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Battlefield 4 Review


Game Details

Game Scores


Adam Barnes

DICE straddles current and next-gen consoles, but is Battlefield 4 worth picking up? Find out in our review.


Published on Oct 31, 2013

Don’t play Battlefield 4 for its single-player.

To many of you that’s like saying don’t mix gravy with a tuna melt panini, and if you’ve already resigned the campaign as being little more than just a word on the main menu then you have our respect.

It’s not even that Battlefield 4’s single-player is bad, necessarily. It’s just so mind-numbingly, painstakingly, excruciatingly forgettable that it’ll likely pass you by without you ever realising.

It’s like a vacuum that, somehow, quietly absorbs your free time without you even realising. Ignore it, boot up multiplayer and have done with it.

Battlefield 4’s Single-player

DICE wants emotion to be the prevalent factor in Battlefield 4’s campaign. DICE wants to make it a personal journey as our lives and the events of these otherwise innocuous soldiers blur into one.

DICE is dreaming.

It’s hard to make any military FPS games feel emotional when you score extra points for headshots. It kind of sullies the tone a tad.

And speaking of which, the introduction of a scoring system should have been praised – finally a military FPS game is acknowledging itself as the glorified shooting gallery they have always been.

But sadly the results are disappointing. There’s such a limited variety to the points you can score – at best you’ll get 50 for killing when low on health and 25 for headshots or melee kills – that without even trying you’ll reach gold.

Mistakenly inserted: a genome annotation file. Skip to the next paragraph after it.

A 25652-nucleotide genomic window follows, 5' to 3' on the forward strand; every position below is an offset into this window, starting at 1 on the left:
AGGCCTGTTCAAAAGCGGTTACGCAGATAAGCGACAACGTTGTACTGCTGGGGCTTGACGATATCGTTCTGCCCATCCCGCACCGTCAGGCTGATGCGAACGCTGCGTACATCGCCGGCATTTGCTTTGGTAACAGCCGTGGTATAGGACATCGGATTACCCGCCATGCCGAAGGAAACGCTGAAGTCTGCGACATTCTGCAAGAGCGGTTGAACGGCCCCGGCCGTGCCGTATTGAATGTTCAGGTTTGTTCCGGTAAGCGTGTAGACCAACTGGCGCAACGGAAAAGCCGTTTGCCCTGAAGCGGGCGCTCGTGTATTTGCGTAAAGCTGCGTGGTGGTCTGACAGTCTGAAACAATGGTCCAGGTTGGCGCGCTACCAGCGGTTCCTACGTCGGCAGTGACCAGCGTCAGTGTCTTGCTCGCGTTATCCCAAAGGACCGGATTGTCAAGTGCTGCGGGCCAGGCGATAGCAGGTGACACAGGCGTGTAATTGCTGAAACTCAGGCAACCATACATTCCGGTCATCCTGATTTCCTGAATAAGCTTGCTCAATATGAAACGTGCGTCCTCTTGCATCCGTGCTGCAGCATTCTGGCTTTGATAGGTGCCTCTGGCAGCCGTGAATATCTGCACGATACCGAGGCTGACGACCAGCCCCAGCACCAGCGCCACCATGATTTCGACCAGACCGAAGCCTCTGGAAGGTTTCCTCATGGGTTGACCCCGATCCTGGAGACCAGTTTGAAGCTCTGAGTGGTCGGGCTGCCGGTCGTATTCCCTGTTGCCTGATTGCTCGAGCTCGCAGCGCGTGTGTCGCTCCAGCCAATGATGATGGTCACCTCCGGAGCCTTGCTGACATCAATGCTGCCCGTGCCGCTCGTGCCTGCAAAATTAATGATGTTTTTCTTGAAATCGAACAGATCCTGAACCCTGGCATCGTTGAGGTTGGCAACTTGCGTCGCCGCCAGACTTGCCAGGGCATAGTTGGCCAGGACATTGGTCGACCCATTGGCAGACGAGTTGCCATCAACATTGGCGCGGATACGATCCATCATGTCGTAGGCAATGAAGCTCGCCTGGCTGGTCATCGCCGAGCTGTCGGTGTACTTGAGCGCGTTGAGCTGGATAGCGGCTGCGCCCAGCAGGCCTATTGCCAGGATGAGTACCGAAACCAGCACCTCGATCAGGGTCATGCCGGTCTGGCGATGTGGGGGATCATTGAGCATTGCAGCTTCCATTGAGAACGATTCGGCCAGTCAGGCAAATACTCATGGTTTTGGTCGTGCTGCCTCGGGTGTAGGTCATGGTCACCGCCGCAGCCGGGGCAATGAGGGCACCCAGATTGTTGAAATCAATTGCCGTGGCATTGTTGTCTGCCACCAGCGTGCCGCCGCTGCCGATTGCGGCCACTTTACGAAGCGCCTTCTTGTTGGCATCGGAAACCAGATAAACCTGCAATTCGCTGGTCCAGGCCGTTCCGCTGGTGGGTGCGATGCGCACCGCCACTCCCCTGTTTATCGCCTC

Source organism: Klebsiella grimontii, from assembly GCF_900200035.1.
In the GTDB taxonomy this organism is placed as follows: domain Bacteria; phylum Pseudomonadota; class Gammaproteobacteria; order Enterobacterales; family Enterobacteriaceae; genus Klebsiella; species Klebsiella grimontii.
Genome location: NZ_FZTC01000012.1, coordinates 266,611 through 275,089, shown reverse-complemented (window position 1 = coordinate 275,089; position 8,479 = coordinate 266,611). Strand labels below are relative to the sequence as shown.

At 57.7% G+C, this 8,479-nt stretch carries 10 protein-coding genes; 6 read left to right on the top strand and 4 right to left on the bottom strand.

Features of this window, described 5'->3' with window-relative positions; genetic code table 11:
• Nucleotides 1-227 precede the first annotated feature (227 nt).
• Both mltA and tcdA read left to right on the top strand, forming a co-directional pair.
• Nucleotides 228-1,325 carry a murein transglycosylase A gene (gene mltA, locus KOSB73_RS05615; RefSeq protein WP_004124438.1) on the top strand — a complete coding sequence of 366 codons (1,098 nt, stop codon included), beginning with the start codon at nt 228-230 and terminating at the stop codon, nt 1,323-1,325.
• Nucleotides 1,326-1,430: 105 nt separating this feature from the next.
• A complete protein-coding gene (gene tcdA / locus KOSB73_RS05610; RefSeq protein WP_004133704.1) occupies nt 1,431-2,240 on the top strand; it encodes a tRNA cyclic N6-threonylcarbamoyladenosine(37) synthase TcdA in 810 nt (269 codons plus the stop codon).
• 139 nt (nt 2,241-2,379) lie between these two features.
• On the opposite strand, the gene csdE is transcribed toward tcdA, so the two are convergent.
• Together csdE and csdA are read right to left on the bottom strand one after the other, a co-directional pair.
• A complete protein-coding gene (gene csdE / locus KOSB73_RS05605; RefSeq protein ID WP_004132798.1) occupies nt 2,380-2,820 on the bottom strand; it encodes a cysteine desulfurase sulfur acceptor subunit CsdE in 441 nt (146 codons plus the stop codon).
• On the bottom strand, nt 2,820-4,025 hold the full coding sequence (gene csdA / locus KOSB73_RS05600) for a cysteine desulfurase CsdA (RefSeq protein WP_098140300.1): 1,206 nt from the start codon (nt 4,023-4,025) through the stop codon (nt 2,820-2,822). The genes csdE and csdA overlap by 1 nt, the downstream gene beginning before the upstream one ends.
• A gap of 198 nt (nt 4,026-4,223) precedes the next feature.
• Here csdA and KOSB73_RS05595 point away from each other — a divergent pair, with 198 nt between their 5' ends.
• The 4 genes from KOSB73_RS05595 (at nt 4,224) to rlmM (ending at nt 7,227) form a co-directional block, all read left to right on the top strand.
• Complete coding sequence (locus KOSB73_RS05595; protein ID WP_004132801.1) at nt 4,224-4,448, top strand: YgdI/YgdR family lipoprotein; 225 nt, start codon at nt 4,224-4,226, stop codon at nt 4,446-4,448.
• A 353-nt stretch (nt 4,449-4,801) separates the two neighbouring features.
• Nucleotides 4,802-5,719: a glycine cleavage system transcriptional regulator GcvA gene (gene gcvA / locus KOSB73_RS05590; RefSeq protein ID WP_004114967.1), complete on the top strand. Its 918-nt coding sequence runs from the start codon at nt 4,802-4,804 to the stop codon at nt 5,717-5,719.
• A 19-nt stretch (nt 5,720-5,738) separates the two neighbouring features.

What this means is that you’ll unlock new weapons to use in the single-player campaign, but it’s not like there’s any reason to return and try and outdo your scores, or those of your friends.

Frankly, the single-player is superfluous; at best it is a bunch of easy Trophies or Achievements, at worst it’s a waste of time.

To DICE’s credit the gameplay is improved over Battlefield 3’s; there’s less in the way of direct scripting and the environments themselves do feel a little more open.

There’s an element of flexibility here that regains some of that quality so many loved about Battlefield: Bad Company 2. You’re not lead by the nose, but instead by a particular obstacle to overcome.

It’s refreshing in that sense, even if Battlefield 4 never really moves beyond one set of kills to the next.

The focus on emotion is misplaced, though. The single-player is at its best when your popping skulls, not when you’re standing around listening to people talk at you.

FPS games are feeling increasingly tired by their use of silent protagonists; everyone seems to reference your character – Recker – and his keen leadership skills, yet at no point are you able to actually issue an order.

It’s a weird grey area where you’re not supposed to be following anyone – you’re the leader, after all – but somehow you end up doing. These games need to ignore all that for once and accept that we’re here just to shoot people. That’s it.

Battlefield 4 Multiplayer

But single-player is little more than an aside, a Sunday venture to kill some time and little else. It’s an ignorable aside for the real reason to play Battlefield 4: the multiplayer.

The good news is that, though there are some mechanical tweaks and changes to the multiplayer, this is the same Battlefield we know and love.

Large open spaces, an emphasis on teamwork and threat of an incoming tank or helicopter: these are the parts that come together to really sell Battlefield, and the fourth doesn’t mess with that set up at all.

The bad news, however, is that it isn’t really any different. That may even be enough for you; Call Of Duty is released every year and the that's lapped up every time, why can’t Battlefield benefit from a similarly ingrained fanbase?